Albuquerque Public Schools System (APS) is New Mexico’s largest school district, serving more than a fourth of the state’s students and nearly 84,000 students. APS operates 142 schools consisting of 4 K-8 schools, 88 elementary schools (K through 8th grade), 27 middle schools (6-8 th grades), 21 high schools (9th to 12th grade) and 2 alternative schools. APS students live in the city of Albuquerque and the towns of Corrales, Los Ranchos and the counties of Bernalillo and Sandoval, and the pueblos of Isleta and Laguna.
APS serves many students in need with nearly two-thirds qualifying for the federal school meals program. APS employs 14,000 total employees consisting of 12,000 full time employees, 6,063 teachers and librarians and 1,800 teacher aides. The school district serves 29,000 breakfast per school day and 41,000 lunches per school day.
Of the 84,000 APS students 16.6% are classified as “English Learners”, 17.2% are classified as “Students with Disabilities”, and 5.9% are in gifted programs. There are 29 APS authorized charter schools with 7,100 students attending the charter schools. APS is among the top 40 largest school districts in the nation and the largest in New Mexico.
The ethnicity of the APS 84,000 students is:
5.5% American Indian
3.2% African American
2.3% Asian American
0.2% are “other”
IMPACT OF FAILURE OF EXTENSION OF TAX MILL LEVY
On February 5, 2019, voters overwhelmingly rejected Albuquerque Public Schools’ (APS) two mill levy questions and a proposed bond that would have raised real property tax bills by 5%. According to media reports, all three questions on the ballot failed by wide margins.
The FIRST and most important ballot initiative that voters said no to involved money earmarked for maintenance of existing facilities. It was to be a continuation of the current tax rate. The current tax rate is at the end of its six-year cycle, and continued funding is needed to maintain APS current facilities. The funding protects the public’s investment in public schools.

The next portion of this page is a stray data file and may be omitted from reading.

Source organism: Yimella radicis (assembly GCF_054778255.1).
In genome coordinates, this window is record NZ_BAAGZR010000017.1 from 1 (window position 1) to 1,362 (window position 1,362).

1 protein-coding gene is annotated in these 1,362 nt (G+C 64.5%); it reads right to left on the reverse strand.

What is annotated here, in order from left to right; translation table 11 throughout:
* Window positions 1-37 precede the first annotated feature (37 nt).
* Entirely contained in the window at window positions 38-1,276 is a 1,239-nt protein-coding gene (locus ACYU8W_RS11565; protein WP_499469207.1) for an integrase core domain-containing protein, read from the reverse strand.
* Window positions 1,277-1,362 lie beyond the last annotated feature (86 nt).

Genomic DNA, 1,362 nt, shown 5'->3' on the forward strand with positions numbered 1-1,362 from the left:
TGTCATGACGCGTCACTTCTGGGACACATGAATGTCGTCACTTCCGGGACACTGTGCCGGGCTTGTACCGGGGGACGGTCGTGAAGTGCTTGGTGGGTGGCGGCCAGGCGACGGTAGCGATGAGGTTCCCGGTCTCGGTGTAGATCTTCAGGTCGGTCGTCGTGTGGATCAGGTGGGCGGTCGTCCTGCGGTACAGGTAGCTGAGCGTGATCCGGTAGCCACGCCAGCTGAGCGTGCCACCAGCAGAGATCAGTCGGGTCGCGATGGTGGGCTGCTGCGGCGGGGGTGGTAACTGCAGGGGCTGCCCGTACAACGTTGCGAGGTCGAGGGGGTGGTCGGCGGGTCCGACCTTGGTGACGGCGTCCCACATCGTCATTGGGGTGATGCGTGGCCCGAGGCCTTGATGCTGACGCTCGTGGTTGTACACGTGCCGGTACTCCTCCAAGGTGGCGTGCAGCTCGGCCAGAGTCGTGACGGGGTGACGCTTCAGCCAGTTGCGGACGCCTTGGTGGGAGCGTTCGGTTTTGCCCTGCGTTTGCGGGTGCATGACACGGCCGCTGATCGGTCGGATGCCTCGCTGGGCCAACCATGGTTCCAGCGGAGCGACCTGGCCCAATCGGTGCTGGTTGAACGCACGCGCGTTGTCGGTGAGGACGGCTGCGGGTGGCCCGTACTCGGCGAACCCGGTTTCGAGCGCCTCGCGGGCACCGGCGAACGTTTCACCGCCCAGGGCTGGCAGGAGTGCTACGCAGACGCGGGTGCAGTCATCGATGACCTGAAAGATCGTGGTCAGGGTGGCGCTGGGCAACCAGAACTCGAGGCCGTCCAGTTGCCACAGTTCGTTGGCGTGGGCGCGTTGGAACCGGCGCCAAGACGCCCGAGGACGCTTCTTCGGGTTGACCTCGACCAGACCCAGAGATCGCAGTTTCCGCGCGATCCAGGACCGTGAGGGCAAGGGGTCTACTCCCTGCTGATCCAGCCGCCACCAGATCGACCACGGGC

The SECOND ballot initiative that voters said no to involved financing for new facilities and the purchase of needed equipment and technology.
The THIRD ballot initiative voters said no to asked voters for permission to sell an additional $200 million in General Obligation Bonds to be used solely for capital and equipment for the district.
Had all three initiatives past, they would have generated $900 million for APS over the next 6 years to help execute its full capital master plan which included $190 million over 10 years to maintain APS current facilities.
After the failure of the continuation of the mill levy for school maintenance, APS experienced an immediate impact. APS was forced to take discretionary funding which typically go to small projects identified by school administration away from schools to help pay for maintenance projects. The school system used operational dollars to fill the gap.
NOVEMBER 5, 2019 APS ELECTION BALLOT
After voters rejected February’s $900 million mill levy and 2 bond packages, the APS Board decided to put a $290 million proposal before voters in November. On November 5, 2019, voters will have a second chance to continue the mill levy tax they rejected in February.
On the November 5 ballot, APS is seeking voter approval to continue the tax mill levy at the previous amount, which would generate $190 million over six years. APS is also wanting to issue $100 million of bonds over four years. The money being requested is “capital money”, meaning it can only be used for building maintenance and improvements.
APS is asking voters to approve a significantly reduce package with no tax increase. The $190 million-dollar request is a far cry from the February rejected request of $900 million.
APS has identified 23 capital projects for voter approval. The projects include 7 school construction projects, turf fields, school equipment expenses and primarily maintenance work at the schools. In the February election, 34 construction projects had been identified.
$92.3 million in maintenance is the biggest sole cost that the election dollars will go to for aging schools. The maintenance includes heating, ventilation and air conditioning, roof, infrastructure and pipe repairs. Money will also go toward removing lead from aging pipes to ensure safe drinking water. APS has stressed that elevated levels of lead in schools’ water systems has largely been resolved for elementary schools, but the plumbing is still being flagged as a funding priority. APS has moved onto testing water at middle schools and high schools.